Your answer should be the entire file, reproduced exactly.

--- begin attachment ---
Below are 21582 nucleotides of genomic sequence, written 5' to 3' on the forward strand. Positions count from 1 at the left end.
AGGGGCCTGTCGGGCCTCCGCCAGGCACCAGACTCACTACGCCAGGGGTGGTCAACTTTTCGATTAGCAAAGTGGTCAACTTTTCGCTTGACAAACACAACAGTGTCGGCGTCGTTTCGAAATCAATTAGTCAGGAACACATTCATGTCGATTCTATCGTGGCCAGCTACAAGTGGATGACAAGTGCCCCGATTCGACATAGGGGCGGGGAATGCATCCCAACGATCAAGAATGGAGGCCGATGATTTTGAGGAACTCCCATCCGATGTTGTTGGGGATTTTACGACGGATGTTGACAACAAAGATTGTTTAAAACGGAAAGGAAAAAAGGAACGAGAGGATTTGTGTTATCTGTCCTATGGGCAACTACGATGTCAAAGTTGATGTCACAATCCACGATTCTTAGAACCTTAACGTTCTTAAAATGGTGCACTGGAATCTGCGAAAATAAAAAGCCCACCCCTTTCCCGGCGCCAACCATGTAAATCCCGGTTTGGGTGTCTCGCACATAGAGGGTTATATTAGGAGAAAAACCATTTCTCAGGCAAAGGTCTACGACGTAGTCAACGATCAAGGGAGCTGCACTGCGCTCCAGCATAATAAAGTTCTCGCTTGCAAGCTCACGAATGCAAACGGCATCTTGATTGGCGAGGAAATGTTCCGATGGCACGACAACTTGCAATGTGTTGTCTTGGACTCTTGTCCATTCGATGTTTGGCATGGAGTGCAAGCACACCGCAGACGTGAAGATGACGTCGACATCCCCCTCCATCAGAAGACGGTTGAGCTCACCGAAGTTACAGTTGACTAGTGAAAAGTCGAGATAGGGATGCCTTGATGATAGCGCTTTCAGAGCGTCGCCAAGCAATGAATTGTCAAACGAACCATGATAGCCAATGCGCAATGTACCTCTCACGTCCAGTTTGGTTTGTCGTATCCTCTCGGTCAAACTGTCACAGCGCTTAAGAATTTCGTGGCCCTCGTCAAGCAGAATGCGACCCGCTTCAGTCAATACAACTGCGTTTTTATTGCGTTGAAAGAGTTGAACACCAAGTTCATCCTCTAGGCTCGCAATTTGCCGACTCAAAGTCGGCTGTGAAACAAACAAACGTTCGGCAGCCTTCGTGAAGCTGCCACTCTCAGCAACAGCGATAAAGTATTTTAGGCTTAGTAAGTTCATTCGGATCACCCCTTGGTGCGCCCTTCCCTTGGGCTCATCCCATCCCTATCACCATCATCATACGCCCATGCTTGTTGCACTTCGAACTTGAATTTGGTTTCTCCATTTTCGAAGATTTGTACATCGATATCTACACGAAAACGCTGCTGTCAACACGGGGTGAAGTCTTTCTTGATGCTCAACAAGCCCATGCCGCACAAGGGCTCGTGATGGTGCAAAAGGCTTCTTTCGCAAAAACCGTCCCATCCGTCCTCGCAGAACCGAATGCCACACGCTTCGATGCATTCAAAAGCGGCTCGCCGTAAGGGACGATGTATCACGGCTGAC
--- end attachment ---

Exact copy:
Below are 21582 nucleotides of genomic sequence, written 5' to 3' on the forward strand. Positions count from 1 at the left end.
AGGGGCCTGTCGGGCCTCCGCCAGGCACCAGACTCACTACGCCAGGGGTGGTCAACTTTTCGATTAGCAAAGTGGTCAACTTTTCGCTTGACAAACACAACAGTGTCGGCGTCGTTTCGAAATCAATTAGTCAGGAACACATTCATGTCGATTCTATCGTGGCCAGCTACAAGTGGATGACAAGTGCCCCGATTCGACATAGGGGCGGGGAATGCATCCCAACGATCAAGAATGGAGGCCGATGATTTTGAGGAACTCCCATCCGATGTTGTTGGGGATTTTACGACGGATGTTGACAACAAAGATTGTTTAAAACGGAAAGGAAAAAAGGAACGAGAGGATTTGTGTTATCTGTCCTATGGGCAACTACGATGTCAAAGTTGATGTCACAATCCACGATTCTTAGAACCTTAACGTTCTTAAAATGGTGCACTGGAATCTGCGAAAATAAAAAGCCCACCCCTTTCCCGGCGCCAACCATGTAAATCCCGGTTTGGGTGTCTCGCACATAGAGGGTTATATTAGGAGAAAAACCATTTCTCAGGCAAAGGTCTACGACGTAGTCAACGATCAAGGGAGCTGCACTGCGCTCCAGCATAATAAAGTTCTCGCTTGCAAGCTCACGAATGCAAACGGCATCTTGATTGGCGAGGAAATGTTCCGATGGCACGACAACTTGCAATGTGTTGTCTTGGACTCTTGTCCATTCGATGTTTGGCATGGAGTGCAAGCACACCGCAGACGTGAAGATGACGTCGACATCCCCCTCCATCAGAAGACGGTTGAGCTCACCGAAGTTACAGTTGACTAGTGAAAAGTCGAGATAGGGATGCCTTGATGATAGCGCTTTCAGAGCGTCGCCAAGCAATGAATTGTCAAACGAACCATGATAGCCAATGCGCAATGTACCTCTCACGTCCAGTTTGGTTTGTCGTATCCTCTCGGTCAAACTGTCACAGCGCTTAAGAATTTCGTGGCCCTCGTCAAGCAGAATGCGACCCGCTTCAGTCAATACAACTGCGTTTTTATTGCGTTGAAAGAGTTGAACACCAAGTTCATCCTCTAGGCTCGCAATTTGCCGACTCAAAGTCGGCTGTGAAACAAACAAACGTTCGGCAGCCTTCGTGAAGCTGCCACTCTCAGCAACAGCGATAAAGTATTTTAGGCTTAGTAAGTTCATTCGGATCACCCCTTGGTGCGCCCTTCCCTTGGGCTCATCCCATCCCTATCACCATCATCATACGCCCATGCTTGTTGCACTTCGAACTTGAATTTGGTTTCTCCATTTTCGAAGATTTGTACATCGATATCTACACGAAAACGCTGCTGTCAACACGGGGTGAAGTCTTTCTTGATGCTCAACAAGCCCATGCCGCACAAGGGCTCGTGATGGTGCAAAAGGCTTCTTTCGCAAAAACCGTCCCATCCGTCCTCGCAGAACCGAATGCCACACGCTTCGATGCATTCAAAAGCGGCTCGCCGTAAGGGACGATGTATCACGGCTGAC